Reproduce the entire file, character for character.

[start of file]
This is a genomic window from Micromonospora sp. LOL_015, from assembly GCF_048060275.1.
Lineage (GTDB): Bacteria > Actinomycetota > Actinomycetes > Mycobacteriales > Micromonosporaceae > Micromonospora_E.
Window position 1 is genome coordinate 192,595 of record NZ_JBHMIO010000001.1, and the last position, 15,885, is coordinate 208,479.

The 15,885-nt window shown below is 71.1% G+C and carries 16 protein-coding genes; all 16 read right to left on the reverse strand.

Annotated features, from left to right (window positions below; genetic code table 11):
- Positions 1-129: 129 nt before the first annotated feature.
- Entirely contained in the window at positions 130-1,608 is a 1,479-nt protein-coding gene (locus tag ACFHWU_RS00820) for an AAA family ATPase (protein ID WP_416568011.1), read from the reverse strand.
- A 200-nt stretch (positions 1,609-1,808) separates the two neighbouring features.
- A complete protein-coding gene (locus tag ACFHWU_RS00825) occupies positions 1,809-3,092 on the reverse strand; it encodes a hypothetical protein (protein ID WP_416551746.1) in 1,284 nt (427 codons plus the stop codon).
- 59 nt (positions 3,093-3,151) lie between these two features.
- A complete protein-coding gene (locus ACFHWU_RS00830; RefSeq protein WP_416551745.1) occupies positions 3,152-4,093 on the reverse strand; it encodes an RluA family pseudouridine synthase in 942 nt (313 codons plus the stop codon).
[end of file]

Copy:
This is a genomic window from Micromonospora sp. LOL_015, from assembly GCF_048060275.1.
Lineage (GTDB): Bacteria > Actinomycetota > Actinomycetes > Mycobacteriales > Micromonosporaceae > Micromonospora_E.
Window position 1 is genome coordinate 192,595 of record NZ_JBHMIO010000001.1, and the last position, 15,885, is coordinate 208,479.

The 15,885-nt window shown below is 71.1% G+C and carries 16 protein-coding genes; all 16 read right to left on the reverse strand.

Annotated features, from left to right (window positions below; genetic code table 11):
- Positions 1-129: 129 nt before the first annotated feature.
- Entirely contained in the window at positions 130-1,608 is a 1,479-nt protein-coding gene (locus tag ACFHWU_RS00820) for an AAA family ATPase (protein ID WP_416568011.1), read from the reverse strand.
- A 200-nt stretch (positions 1,609-1,808) separates the two neighbouring features.
- A complete protein-coding gene (locus tag ACFHWU_RS00825) occupies positions 1,809-3,092 on the reverse strand; it encodes a hypothetical protein (protein ID WP_416551746.1) in 1,284 nt (427 codons plus the stop codon).
- 59 nt (positions 3,093-3,151) lie between these two features.
- A complete protein-coding gene (locus ACFHWU_RS00830; RefSeq protein WP_416551745.1) occupies positions 3,152-4,093 on the reverse strand; it encodes an RluA family pseudouridine synthase in 942 nt (313 codons plus the stop codon).